Friday 29 June 2012

The Elephants at Aberystwyth

Published as part of a collection: The Elephants at Aberystwyth, M Storey, Flemish Old Masters Press, 2007.

When the train gets there,
The track is choked with weeds:
This is the end of the line.
In January, whole days go by
When nothing can be seen,
When the horizon disappears,
And you could walk on water
Without knowing anything about it;
There is little telling whether
The hills go up or down,
And all the signs talk double-Dutch.
You only know there are people about
By bumping into them, but even that
Happens only now and then.
There is no such thing as sound.
No-one remembers that Bartok
Played here once, in 1922).
The locals dream of summer,
When they might take a stroll
Along the sea-front, watching out
For cormorants, or pointing to
The funicular that climbs the cliff
At the far end, reminding everyone
of what this place was like, when, they say,
(And there are postcards to prove it),
Elephants used to bathe in the sea,
After crossing the Alps with Hannibal,
Before getting lost in the mists, and
Half-wishing they were back in Carthage,
Where everything, on the whole,
Seemed so much more propitious.

Tuesday 26 June 2012

Lise Meitner in Bramley

The story of Lise Meitner is pretty well known: the physicist who has the primary claim on the identification of the principle of nuclear fission, whose male co-worker Otto Hahn got the Nobel prize for it. Meitner and Hahn had earlier isolated the element Proactinium (91), and in later life she did an enormous amount to support female scientists. Ruth Sime has written a very good biography.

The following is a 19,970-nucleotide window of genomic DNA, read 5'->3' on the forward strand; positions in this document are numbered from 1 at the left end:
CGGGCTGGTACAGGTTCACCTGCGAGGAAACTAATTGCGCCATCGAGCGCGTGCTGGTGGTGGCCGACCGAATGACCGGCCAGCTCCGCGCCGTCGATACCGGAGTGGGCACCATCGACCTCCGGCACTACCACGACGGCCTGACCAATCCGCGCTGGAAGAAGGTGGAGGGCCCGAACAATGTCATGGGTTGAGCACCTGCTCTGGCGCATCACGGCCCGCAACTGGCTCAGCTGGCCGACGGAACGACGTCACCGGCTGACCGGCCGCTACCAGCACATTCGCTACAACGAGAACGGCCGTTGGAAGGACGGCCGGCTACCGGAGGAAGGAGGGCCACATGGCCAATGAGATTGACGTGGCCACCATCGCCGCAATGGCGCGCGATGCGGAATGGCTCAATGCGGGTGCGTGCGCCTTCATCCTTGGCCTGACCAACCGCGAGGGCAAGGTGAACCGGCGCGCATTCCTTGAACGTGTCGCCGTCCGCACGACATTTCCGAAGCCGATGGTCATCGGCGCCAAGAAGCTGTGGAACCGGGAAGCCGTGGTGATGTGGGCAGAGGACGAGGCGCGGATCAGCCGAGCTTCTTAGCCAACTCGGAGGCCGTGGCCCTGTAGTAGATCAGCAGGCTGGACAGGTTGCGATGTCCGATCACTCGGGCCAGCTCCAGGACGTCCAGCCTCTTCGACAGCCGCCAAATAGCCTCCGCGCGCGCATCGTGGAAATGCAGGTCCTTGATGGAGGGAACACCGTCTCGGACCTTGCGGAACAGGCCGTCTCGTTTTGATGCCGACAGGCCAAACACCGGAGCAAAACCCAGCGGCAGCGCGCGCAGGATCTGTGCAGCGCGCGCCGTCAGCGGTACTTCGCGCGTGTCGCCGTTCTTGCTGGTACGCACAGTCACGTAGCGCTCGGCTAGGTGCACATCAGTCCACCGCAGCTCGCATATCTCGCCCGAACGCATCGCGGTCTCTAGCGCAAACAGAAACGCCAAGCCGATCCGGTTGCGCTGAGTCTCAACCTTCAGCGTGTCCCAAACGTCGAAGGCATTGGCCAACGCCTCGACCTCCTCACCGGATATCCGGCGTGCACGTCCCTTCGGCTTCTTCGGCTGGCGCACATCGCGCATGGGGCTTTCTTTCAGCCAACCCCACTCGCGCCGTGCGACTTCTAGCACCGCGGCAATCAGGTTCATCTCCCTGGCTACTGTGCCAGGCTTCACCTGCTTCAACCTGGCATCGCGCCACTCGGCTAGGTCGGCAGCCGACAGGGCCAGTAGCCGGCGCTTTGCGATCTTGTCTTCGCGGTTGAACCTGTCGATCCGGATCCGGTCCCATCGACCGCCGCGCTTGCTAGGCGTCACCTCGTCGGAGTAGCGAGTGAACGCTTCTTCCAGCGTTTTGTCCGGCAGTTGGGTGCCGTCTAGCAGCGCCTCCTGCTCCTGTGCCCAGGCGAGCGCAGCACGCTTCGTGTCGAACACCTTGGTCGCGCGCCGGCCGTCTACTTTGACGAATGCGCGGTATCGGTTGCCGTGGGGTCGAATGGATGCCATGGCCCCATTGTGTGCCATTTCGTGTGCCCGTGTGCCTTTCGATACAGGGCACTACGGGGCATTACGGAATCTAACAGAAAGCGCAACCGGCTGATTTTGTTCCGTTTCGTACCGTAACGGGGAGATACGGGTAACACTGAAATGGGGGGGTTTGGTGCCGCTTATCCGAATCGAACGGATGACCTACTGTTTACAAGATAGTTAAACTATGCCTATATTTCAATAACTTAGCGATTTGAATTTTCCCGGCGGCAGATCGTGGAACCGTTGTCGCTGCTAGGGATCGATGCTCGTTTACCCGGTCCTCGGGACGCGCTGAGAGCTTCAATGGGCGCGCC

It's no secret that she is buried in Bramley, Hampshire. If you go looking for the grave, you'll find it in the plot behind the churchyard proper, halfway down on the right beside the footpath. The stone is getting hard to read, but records Lise Meitner, 1878-1968, A physicist who never lost her humanity.

The citizens of Bramley must be proud of her, as a residential street on the north of the village is named after her. Be sure to visit Meitner Close.

Meitnerium (Mt, 109) is named after her - perhaps a better memorial all round?

Tuesday 5 June 2012

PBS: Museum of grot/Masterpiece

The only eateries to be found in Preston are "Fish restaurants", which is a shame as it's widely known that eating fish is bad for you. Eventually I found a Chinese that did a less than exceptional Business [hem hem] Lunch for £7.
But I got to inspect Preston Bus Station and its associated car park at length. Much has been written about this fabulous and threatened building:
  • the dedicated website records ... the Brutalist architectural style ... a capacity of 80 double-decker buses ... the second largest bus station in Western Europe ... space for 1,100 cars ...
  • A letter to the Guardian is not positive: If eyesores like Preston bus station are all that pass to make a town unique, it is a sad day indeed ... bold and uncompromising are the stenches of urine and skunk cannabis that fill its many nooks and crannies ... only permanent access is via intimidating, low-lit subways ... a monument to social and economic decay, an asbo magnet ... St Pancras it ain't ... an architectural dinosaur ... a museum of grot
  • A showcase of the architects’ work records Preston Bus Station is part of one of those classically 1960s attempts to redevelop a town through the remaking of its circulation into walkways, underpasses and towers, with people separated from cars ... the Bus Station is the masterpiece ... its glorious sweep is so simple, so confident, so right, that only a churlish antimodernist could fail to be seduced by it ... the Bus Station is held in encouraging public esteem
  • The 20th Century Society are understandably leading a campaign in its defence.
  • et seq.
There are more pictures of this thing on the web than anyone needs, so I won't add unnecessarily to the load. But for me, the highlight was the long deserted taxi rank at the end. Will you just look at those lovely curves?